A person 140 within detection vicinity of the system 100 releases VOC molecules 142 into the ambient air 144, A first fan 117 within the first convection portion 116 drives the air 144 into the chamber 110. The molecules 142 in the air 144 enter the inlet portion 112 and pass into a sieve 115 disposed within the first filter portion 114 at a first position. The sieve 115 serves to capture or trap the molecules 142 by filtering the air 144 passing therethrough.

In various exemplary embodiments, the sieve 115 is a polymeric filter that chemically binds to the molecules 142, thereby capturing them in the sieve 115. A transfer mechanism 118 (shown symbolically) may remove the sieve 115 from its first position in the first filter portion 114 to a second position in the second filter portion 126. Alternatively, the sieve 115 may be transferred manually from its first to second filter positions.

The second convection portion 122 includes a second fan 123 with which to blow air 146 over the sieve 115 disposed at the second position. A heater 125 in the heater portion 124, in cooperation with the second fan 123, volatilizes and releases the trapped molecules 142 on the sieve 115 at the second position. The air 146 carries these molecules 142 by convection to the analysis portion 128. The second fan 123 and the heater 125 may be disposed preferably upstream of the filter's second position.

The analysis portion 128 includes a chemical analyzer 129 to evaluate the molecules 142 for the presence of 3H3MH and/or 3M2H acids. Threshold detection determines human presence in the vicinity of the system 100. In various exemplary embodiments, the chemical analyzer 129 may be any of an ion-mobility spectroscope, a gas chromatograph, a gas chromatograph plus a mass spectroscope, or a flame ionization spectroscope. All of these analyzers are available as commercial off-the-shelf (COTS) devices.

FIG. 2 is a diagram illustrating a VOC detection system 200 according to an example embodiment. The system 200 includes a hollow chamber 210, represented by a cylindrical tube, divided into an inlet portion 212, a filter portion 214, a convection portion 216 and an outlet portion 218.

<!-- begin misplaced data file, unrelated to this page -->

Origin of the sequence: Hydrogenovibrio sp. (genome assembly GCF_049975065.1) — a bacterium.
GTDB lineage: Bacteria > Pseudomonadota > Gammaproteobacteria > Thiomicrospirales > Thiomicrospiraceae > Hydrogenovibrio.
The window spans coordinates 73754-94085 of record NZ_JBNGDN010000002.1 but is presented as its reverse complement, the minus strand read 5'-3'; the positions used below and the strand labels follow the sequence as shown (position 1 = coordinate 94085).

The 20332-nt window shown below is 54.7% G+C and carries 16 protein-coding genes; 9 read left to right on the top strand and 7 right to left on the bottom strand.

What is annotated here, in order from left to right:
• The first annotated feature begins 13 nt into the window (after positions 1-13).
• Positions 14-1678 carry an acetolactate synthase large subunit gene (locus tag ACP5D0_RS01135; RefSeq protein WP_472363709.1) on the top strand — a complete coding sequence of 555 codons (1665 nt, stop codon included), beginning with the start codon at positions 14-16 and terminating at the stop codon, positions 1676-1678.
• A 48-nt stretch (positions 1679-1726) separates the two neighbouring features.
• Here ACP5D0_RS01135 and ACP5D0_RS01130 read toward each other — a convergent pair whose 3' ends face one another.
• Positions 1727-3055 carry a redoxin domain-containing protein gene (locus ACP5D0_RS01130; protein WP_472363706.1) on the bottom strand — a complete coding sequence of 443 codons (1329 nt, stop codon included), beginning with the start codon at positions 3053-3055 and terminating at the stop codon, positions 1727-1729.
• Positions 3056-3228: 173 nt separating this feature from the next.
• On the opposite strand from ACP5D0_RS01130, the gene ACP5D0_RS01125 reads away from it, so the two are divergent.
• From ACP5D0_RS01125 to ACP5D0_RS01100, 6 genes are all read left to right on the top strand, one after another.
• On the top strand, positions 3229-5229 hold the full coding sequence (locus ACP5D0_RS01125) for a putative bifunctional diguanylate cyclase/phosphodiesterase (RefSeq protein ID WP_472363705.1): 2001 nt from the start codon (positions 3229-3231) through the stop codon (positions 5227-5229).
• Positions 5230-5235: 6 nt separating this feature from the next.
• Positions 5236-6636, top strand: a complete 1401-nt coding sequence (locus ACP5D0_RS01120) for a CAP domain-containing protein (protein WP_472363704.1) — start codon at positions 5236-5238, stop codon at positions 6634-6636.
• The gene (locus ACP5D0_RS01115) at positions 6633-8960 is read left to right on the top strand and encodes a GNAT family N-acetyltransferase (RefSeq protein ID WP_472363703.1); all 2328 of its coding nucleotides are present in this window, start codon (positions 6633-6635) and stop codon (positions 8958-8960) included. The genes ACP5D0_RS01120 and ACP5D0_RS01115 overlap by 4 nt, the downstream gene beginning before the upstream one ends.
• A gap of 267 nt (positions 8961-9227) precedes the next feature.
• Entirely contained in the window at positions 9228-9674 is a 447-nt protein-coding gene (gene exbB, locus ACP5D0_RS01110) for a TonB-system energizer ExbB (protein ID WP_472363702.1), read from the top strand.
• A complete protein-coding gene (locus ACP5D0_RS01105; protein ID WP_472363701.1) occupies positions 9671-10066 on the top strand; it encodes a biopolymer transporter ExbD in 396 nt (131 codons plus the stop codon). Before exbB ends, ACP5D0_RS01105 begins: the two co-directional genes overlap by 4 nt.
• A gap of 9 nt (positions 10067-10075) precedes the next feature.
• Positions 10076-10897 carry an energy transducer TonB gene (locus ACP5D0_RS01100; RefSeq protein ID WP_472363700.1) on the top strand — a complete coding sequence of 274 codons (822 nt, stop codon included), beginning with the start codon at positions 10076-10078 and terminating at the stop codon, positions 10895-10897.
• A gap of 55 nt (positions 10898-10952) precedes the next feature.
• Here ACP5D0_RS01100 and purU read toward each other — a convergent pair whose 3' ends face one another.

A person 140 within the detector's vicinity releases VOC molecules 142 into the ambient air 144. A fan 217 within the convection portion 216 drives the air 144 with molecules 142 towards the chamber 210. The molecules 142 in the air 144 enter the inlet portion 212 and pass through a filter 215 disposed within the filter portion 214.

The filter 215 may include an electrode circuit 217 to sense changes in filter capacitance, conductance and/or light emission. Such physical characteristics are affected for detection by the electrode circuit 217 only when the filter 215 is saturated with 3H3MH and/or 3M2H acids, whereupon the communicator 130 transmits the wireless signal 132 to a remote receiver (not shown) for intrusion and/or threat assessment. The wireless signal 132 represents a radio signal within the electromagnetic spectrum, such as, but not limited to, radio, microwave and infrared frequencies.

In various exemplary embodiments, the filter 215 may include “memory” polymers, such as polyacrylamide. Such memory polymers can be produced via electrospinning techniques. By judiciously incorporating selected chemical additives or “dopants” to the polymer liquid prior to being electrospun, the filter 215 can respond to the binding of 3H3MH and/or 3M2H acids by changes in electrical conductance and/or electrical capacitance.